Sarah Aubrey, Head of Original Content at HBO Max, addressed the status of the anticipated redo of the beloved 2000s teen soap, confirming that the first script by showrunner and executive producer Joshua Safran has been turned in and it's reminiscent of the original series.
"We have gotten the first script and I can tell you we all breathed a big sigh of relief because it's quite good," Aubrey told reporters Wednesday during HBO Max's winter Television Critics Association press tour session. "You can imagine the bar is very high. I think that one of the benefits of having the original creators involved, they're very clear of what the essential elements of the show are and are not. And also, really excited to bring a modern lens to it 10 years later. Josh and team have done a great job so far."
While Kristen Bell confirmed she will be reprising her role as narrator, casting on the Gossip Girl reboot is still in the infancy stages.
"We're very early in casting conversations," Aubrey said, hinting that they have their eye on a few young actors to fill the new roles. "We've kind of drawn circles around a few people but it's early days on that."
Gossip Girl takes place eight years after the original website went dark (and after Penn Badgley's Dan Humphrey revealed himself to be the culprit) as a new generation of New York private school teens are introduced to the social surveillance of Gossip Girl. The series will address just how much social media -- and the landscape of New York itself -- has changed in the intervening years. The crux of the new Gossip Girl won't revolve around the mystery of who the gossip maven actually is, but rather another twist that's yet to be revealed.
"I think it very much represents where we will be at in 2020 when the show airs. It really looks at how social media has changed," Safran, who was an executive producer and showrunner on the original series, told ET in December at the Los Angeles premiere of Netflix's Soundtrack. "You know, the first time around, when the show started people were, like, checking in places on Foursquare and updating their locations on Facebook. Things we would never do now because we don't want anyone to know where we are. That change alone changes the dynamic of what Gossip Girl means and how Gossip Girl interacts with the kids this day and age, so I think it's gonna be really interesting to see. The modern age reflected through Gossip Girl."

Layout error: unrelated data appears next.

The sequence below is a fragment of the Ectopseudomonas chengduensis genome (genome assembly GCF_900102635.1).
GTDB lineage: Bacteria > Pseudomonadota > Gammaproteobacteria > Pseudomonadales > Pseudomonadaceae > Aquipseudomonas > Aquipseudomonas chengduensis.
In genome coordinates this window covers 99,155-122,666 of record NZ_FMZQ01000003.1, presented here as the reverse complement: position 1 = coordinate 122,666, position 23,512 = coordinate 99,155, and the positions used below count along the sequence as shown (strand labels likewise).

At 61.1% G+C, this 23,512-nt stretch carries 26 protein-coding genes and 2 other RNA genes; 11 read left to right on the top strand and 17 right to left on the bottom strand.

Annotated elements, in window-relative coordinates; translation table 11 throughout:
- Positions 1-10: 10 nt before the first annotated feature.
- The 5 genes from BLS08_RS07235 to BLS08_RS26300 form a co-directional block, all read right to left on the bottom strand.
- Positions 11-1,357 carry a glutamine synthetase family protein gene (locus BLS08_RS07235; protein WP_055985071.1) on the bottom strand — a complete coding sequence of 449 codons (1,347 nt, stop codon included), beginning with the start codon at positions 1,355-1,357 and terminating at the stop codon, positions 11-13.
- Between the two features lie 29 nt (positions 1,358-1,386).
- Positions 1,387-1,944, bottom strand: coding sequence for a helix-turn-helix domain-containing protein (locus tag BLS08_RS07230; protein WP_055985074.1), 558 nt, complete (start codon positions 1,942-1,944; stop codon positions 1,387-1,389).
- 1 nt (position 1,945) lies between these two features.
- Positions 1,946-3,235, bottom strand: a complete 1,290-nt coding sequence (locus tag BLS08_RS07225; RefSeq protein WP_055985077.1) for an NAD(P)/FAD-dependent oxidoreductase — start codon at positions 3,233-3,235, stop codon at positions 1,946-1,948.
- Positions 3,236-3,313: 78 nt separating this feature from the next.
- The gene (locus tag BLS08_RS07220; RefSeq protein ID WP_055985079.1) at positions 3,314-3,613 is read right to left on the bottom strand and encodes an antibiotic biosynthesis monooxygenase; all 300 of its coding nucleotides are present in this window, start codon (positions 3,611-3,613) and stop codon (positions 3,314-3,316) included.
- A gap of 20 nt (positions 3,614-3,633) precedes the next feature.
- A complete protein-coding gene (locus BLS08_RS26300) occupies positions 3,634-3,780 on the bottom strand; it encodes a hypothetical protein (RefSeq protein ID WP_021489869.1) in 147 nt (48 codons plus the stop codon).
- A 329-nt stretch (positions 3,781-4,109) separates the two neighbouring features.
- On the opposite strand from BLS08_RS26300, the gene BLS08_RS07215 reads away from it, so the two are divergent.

Safran echoed what has been said before by returning executive producers Josh Schwartz and Stephanie Savage, that at the center of the new iteration will be a crop of Gen-Z high schoolers still attending Constance Billard and St. Jude's, who likely won't be the new versions of Serena van der Woodsen or Blair Waldorf or Nate Archibald. "I think of it like the Marvel universe. It's not a continuation or a sequel. It truly just is looking at a different angle," he said.
"It's the same high school, so we're back at Constance Billard. We are looking at a group of friends in their junior year. Those pieces are the same. They're still in the uniforms," Safran noted, adding there will be stark differences from the original series. "Not everyone lives on the Upper East Side, though. Brooklyn's not the bad place to live. Brooklyn’s probably cooler in the new version than Manhattan, 'cause it is in some places. Other than that, it has the DNA of the original."
Schwartz has been vocal in the past about approaching original cast members to pop back in for an appearance, saying earlier this year that standing offers are out to Blake Lively, Leighton Meester, Penn Badgley, Chace Crawford and Ed Westwick.
"They are a part of the world," Safran added. "The characters talk about them and that they do exist. So, yeah, I would love to have them come back. The show jumped five years in the future when it ended and we are past that five years now, so it's whole new things that they could be doing."
Gossip Girl launches later this year on HBO Max.
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